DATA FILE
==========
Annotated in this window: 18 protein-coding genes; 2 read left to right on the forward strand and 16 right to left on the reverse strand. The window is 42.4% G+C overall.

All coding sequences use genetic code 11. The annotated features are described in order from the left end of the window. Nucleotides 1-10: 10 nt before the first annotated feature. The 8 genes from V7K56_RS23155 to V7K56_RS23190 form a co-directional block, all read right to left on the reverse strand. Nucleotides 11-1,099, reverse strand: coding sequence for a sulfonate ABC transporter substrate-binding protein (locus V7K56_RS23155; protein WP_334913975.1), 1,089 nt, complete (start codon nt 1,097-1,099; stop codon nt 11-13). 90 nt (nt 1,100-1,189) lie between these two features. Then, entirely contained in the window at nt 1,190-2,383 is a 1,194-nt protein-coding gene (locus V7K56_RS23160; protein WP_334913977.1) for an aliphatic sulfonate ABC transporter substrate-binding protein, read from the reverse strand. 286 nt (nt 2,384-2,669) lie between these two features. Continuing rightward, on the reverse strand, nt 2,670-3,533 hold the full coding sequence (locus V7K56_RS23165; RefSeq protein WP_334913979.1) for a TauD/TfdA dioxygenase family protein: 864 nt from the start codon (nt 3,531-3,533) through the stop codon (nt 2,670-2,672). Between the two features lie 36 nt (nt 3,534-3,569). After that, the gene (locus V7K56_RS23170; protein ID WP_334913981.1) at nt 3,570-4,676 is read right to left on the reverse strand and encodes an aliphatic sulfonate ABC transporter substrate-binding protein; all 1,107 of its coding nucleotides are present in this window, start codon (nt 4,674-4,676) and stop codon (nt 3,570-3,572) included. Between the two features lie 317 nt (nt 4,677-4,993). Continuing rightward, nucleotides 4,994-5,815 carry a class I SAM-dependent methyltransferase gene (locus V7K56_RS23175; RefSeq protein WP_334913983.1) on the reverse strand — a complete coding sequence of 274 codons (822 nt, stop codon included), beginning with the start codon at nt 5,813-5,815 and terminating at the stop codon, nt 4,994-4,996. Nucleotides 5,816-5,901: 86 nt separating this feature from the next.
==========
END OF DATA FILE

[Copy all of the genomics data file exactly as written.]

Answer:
Annotated in this window: 18 protein-coding genes; 2 read left to right on the forward strand and 16 right to left on the reverse strand. The window is 42.4% G+C overall.

All coding sequences use genetic code 11. The annotated features are described in order from the left end of the window. Nucleotides 1-10: 10 nt before the first annotated feature. The 8 genes from V7K56_RS23155 to V7K56_RS23190 form a co-directional block, all read right to left on the reverse strand. Nucleotides 11-1,099, reverse strand: coding sequence for a sulfonate ABC transporter substrate-binding protein (locus V7K56_RS23155; protein WP_334913975.1), 1,089 nt, complete (start codon nt 1,097-1,099; stop codon nt 11-13). 90 nt (nt 1,100-1,189) lie between these two features. Then, entirely contained in the window at nt 1,190-2,383 is a 1,194-nt protein-coding gene (locus V7K56_RS23160; protein WP_334913977.1) for an aliphatic sulfonate ABC transporter substrate-binding protein, read from the reverse strand. 286 nt (nt 2,384-2,669) lie between these two features. Continuing rightward, on the reverse strand, nt 2,670-3,533 hold the full coding sequence (locus V7K56_RS23165; RefSeq protein WP_334913979.1) for a TauD/TfdA dioxygenase family protein: 864 nt from the start codon (nt 3,531-3,533) through the stop codon (nt 2,670-2,672). Between the two features lie 36 nt (nt 3,534-3,569). After that, the gene (locus V7K56_RS23170; protein ID WP_334913981.1) at nt 3,570-4,676 is read right to left on the reverse strand and encodes an aliphatic sulfonate ABC transporter substrate-binding protein; all 1,107 of its coding nucleotides are present in this window, start codon (nt 4,674-4,676) and stop codon (nt 3,570-3,572) included. Between the two features lie 317 nt (nt 4,677-4,993). Continuing rightward, nucleotides 4,994-5,815 carry a class I SAM-dependent methyltransferase gene (locus V7K56_RS23175; RefSeq protein WP_334913983.1) on the reverse strand — a complete coding sequence of 274 codons (822 nt, stop codon included), beginning with the start codon at nt 5,813-5,815 and terminating at the stop codon, nt 4,994-4,996. Nucleotides 5,816-5,901: 86 nt separating this feature from the next.